As to Muslim democrats of Political Islamic movements – like the Muslim Brotherhood in Egypt, Ennahda in Tunisia or PJD (Justice and Development Party) in Morocco – they have woken up from the utopia that they would direct the State as they wished, just because elections have gained them majority seats in parliament post-2011; they wanted to change a globalised, pluralist, and complex reality without modern political thought and without access to economic riches of their corresponding countries; identity politics was their major contribution and now they have realized that they cannot solve real socio-economic dire situation solely with identity politics. The interesting move in Ennahda’s recent tenth congress (on 20 May 2016) to separate its political line (political party) from its da‘wa line (religious movement) is a further democratizing step in the region, which can gradually lead to what we have termed here “trust” for a new social contract. The Moroccan PJD did that separation already in the late 1990s, but the overall political monarchical system in the country is different, that is why political Islam there is not comparable to its manifestations in Arab Republics. Diversity within the region helps for reciprocal political learning and for the growth of a new culture of doing politics. What democratizing political Islamic parties face, besides identity issue that they are adjusting to, are economic problems and social challenges: education, health services, housing, employment, the very basics that millions in the region lack. Democracy manages politics and does not promise economic prosperity, but if it does not do so, then it means it is not functioning; the rule of law and accountability can restore the wealth of nations to the people and limit the power of internal and external hegemons. This is the big and real challenge in the Arab world. Selling a discourse without content is what Euro-American politics has achieved most in the Arab world, and it has to change to “complete” its modernity, correct its ethical failures, and restore trust to its own people and to the Arabs.

Europe especially failed the Arabs twice in modern history: 1) faking, and capitalizing on, Arab’s independence from the Ottomans and Euro-colonialism, and causing the ongoing traumas of the Palestinian Cause, and 2) suspecting, consequently contributing to the abortion of, the Arab Spring revolts’ that sought dignity, liberty and social justice. That is too big an ethical mistake for a culture that defends modern values to do!  Positive intervention of Europe in support of change in the Arab world is not a solidarity or charity act; it is a moral duty because it has messed up so much in the region! It is up to the Arabs to decide on this, if there is some trust in their memory to give to Europe. It is also up to wise Europeans to seek suitable ways of compensating for that damage – alongside with their American friends. The United States is historically bound to the Arab-European worlds, however far it is from them geographically. Its future is tied to the region, as is its past. It cannot stand alone – seeing the rise of China, the muscular exercises of Russia, etc.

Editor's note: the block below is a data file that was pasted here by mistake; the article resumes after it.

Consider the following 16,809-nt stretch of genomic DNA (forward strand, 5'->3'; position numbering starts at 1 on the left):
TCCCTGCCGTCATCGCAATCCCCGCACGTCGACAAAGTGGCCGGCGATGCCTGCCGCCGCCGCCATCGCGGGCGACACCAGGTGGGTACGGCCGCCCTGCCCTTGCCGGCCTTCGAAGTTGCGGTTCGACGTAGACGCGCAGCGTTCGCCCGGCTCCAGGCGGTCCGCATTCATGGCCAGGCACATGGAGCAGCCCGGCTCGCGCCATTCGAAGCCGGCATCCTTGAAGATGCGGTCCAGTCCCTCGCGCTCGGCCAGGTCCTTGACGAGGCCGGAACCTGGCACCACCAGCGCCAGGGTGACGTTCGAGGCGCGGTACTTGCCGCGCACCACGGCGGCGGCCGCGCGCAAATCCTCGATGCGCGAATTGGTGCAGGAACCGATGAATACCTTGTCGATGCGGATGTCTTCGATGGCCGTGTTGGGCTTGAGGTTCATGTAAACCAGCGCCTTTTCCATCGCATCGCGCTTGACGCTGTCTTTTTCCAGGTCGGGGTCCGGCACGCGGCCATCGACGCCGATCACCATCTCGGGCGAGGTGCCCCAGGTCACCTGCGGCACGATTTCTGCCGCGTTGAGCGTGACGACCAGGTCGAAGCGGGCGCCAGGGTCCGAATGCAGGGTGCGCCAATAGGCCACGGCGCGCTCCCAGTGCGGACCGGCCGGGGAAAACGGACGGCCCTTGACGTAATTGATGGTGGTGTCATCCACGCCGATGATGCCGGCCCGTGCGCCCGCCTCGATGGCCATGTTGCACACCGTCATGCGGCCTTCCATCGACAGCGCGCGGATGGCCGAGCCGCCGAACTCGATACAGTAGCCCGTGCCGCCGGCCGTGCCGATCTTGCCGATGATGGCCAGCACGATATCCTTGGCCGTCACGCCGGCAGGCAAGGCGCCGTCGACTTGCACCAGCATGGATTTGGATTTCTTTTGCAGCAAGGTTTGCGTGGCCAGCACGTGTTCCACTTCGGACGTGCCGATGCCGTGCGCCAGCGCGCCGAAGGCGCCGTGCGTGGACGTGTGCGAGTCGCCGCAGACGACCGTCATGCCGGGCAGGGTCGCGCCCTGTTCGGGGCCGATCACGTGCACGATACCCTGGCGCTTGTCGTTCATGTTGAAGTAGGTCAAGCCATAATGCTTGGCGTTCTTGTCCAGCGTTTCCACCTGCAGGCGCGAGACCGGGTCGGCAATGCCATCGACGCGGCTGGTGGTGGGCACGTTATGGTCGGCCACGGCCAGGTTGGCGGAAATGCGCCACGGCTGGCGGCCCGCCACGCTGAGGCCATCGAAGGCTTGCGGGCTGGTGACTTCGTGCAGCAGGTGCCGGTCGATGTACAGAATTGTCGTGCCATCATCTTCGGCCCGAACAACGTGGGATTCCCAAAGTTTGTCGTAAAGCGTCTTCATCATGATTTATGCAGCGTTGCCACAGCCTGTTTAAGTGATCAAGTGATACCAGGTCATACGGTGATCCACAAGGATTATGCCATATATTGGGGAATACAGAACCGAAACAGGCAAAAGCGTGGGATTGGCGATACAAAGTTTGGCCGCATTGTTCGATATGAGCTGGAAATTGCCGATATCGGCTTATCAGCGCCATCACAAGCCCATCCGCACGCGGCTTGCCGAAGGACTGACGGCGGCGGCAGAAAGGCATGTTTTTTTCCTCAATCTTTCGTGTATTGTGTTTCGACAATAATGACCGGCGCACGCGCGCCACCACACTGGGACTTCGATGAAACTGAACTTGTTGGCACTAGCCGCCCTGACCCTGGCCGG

Seven, the Arabs are asked to democratize, and when they try it themselves they are denied access. For the Arabs, the failure of the Arab revolts so far has shown that Euro-America, including Russia and its allies in the region, do not want to see democratic change in the region. A fee liberal-secular Arab would ask for his/her natural resources to be spent inside the country for social welfare, and would sue war criminals and also dig into history to judge hegemons, the way parliaments of consolidated democracies now dig into history and accuse, for example, Turkey of Armenian genocide. Democracy entails accountability, and in the least historical judgement of naming and shaming; the Arabs may do that too and revisit the terrible political history of Euro-America; who would want such liberal-democratic Arabs? Besides, Euro-America mainstream mindset and media continue to portray Arabs-Muslims in Euro-American societies as a “suspect” element unworthy of trust; externalizing them is horrifying to reason. Islamophobia levels are allarming, and reflect a high level of institutionalized ignorance that has become a phenomenon that deserves serious study – call it ignorology. Islamophobia inside Euro-America nurture the widespread idea that the incompatibility with democracy is intrinsic in the Arab-Islamic tradition, a fallacy that does not support internal dynamics for positive change, and astonishingly suspects it – as if constitutional (liberal) democracy were not the outcome of a couple of centuries of trial and error in Europe.